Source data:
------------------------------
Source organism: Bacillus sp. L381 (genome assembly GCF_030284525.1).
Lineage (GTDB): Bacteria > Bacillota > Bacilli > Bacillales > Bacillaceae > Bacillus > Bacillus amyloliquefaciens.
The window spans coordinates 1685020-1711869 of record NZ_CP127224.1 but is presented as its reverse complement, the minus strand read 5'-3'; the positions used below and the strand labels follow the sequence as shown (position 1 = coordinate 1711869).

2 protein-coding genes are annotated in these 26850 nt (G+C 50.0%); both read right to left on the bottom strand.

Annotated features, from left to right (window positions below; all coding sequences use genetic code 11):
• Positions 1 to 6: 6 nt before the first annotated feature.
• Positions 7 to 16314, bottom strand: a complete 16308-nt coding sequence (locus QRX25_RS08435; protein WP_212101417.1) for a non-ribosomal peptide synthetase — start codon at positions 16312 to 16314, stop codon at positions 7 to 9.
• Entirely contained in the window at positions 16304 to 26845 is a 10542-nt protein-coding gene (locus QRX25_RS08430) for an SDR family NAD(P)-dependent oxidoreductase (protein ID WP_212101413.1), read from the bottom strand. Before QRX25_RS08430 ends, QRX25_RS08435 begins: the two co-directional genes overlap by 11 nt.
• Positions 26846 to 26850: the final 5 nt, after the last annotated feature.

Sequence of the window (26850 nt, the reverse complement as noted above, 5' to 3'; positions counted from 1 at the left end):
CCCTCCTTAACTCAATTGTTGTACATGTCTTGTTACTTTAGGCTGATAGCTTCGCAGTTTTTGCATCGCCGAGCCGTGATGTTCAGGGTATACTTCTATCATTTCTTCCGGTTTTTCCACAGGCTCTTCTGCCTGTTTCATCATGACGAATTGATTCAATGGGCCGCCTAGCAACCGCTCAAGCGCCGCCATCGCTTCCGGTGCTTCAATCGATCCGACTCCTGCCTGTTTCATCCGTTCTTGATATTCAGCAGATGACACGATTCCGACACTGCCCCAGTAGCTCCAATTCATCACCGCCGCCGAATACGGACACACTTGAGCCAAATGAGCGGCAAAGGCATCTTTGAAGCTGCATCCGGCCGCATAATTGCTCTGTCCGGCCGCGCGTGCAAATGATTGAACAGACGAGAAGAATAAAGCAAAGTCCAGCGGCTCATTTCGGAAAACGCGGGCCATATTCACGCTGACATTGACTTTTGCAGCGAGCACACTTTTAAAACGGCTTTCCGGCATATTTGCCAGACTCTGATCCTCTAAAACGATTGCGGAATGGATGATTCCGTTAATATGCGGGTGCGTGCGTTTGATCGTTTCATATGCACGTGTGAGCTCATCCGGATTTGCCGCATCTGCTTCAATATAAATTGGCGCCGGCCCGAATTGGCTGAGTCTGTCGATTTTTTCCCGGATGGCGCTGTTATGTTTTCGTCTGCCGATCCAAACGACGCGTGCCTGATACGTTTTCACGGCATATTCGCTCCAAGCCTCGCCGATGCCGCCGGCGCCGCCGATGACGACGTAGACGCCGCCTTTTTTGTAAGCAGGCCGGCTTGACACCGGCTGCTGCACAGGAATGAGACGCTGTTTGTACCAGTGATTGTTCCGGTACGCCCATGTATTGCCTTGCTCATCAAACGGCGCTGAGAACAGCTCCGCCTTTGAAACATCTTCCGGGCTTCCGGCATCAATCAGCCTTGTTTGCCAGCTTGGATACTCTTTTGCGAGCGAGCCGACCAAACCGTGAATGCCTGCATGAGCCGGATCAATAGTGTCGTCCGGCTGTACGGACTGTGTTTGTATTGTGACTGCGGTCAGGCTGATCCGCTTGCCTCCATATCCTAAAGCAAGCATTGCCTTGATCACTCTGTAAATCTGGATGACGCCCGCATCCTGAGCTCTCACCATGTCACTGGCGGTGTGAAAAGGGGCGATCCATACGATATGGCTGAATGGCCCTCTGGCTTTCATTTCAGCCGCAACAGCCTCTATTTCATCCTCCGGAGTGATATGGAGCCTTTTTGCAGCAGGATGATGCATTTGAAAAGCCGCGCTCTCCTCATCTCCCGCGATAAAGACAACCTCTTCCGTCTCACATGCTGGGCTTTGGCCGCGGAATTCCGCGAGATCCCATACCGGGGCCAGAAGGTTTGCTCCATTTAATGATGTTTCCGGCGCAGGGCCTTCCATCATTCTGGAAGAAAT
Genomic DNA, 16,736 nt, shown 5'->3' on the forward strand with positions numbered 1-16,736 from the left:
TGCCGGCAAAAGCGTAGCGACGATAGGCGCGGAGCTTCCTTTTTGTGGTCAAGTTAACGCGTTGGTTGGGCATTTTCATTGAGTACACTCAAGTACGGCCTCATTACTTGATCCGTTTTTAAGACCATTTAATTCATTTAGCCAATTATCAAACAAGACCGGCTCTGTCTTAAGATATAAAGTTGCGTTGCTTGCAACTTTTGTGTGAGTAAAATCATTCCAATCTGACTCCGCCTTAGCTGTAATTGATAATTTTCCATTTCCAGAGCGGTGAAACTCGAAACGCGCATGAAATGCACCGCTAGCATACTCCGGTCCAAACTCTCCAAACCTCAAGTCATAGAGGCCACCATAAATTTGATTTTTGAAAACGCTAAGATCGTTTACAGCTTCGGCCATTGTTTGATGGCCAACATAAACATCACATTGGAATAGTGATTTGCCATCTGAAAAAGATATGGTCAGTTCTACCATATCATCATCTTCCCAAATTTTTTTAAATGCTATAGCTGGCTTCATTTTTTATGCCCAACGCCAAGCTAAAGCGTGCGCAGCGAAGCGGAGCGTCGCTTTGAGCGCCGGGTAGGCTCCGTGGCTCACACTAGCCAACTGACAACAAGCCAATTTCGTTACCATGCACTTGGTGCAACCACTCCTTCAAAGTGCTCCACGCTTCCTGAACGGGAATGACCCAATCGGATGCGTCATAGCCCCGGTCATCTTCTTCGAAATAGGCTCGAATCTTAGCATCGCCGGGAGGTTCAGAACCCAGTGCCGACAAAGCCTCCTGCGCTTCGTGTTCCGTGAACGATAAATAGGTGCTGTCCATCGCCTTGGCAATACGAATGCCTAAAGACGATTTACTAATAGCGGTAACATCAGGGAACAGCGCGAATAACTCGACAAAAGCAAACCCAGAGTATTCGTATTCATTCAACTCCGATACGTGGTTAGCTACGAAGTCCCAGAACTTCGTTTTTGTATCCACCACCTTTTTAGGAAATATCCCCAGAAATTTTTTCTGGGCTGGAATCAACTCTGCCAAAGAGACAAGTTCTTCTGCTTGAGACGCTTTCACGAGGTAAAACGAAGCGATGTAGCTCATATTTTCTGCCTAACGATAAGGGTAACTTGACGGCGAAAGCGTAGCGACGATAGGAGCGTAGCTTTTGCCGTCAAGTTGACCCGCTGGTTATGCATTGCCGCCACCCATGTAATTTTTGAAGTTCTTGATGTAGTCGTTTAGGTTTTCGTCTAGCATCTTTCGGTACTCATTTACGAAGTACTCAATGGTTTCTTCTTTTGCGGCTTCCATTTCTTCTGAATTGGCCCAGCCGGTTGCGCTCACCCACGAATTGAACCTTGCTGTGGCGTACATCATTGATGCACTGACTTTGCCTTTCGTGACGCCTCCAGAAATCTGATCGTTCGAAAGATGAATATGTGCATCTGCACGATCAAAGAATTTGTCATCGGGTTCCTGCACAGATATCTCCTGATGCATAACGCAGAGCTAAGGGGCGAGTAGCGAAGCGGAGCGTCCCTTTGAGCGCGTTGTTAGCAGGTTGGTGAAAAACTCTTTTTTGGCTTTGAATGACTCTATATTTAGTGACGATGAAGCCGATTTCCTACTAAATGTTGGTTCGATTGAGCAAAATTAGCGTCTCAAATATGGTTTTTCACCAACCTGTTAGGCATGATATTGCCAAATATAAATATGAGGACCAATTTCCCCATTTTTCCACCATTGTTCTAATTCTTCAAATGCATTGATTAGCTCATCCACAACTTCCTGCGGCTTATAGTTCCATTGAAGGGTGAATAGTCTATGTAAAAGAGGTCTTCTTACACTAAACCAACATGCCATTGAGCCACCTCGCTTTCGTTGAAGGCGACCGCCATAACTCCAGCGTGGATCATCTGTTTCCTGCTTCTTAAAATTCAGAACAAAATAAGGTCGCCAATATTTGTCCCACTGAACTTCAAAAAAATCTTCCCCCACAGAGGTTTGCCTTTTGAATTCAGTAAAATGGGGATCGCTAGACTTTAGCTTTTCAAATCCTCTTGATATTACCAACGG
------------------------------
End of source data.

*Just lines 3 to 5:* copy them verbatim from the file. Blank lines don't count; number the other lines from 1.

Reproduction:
The window spans coordinates 1685020-1711869 of record NZ_CP127224.1 but is presented as its reverse complement, the minus strand read 5'-3'; the positions used below and the strand labels follow the sequence as shown (position 1 = coordinate 1711869).

2 protein-coding genes are annotated in these 26850 nt (G+C 50.0%); both read right to left on the bottom strand.

Annotated features, from left to right (window positions below; all coding sequences use genetic code 11):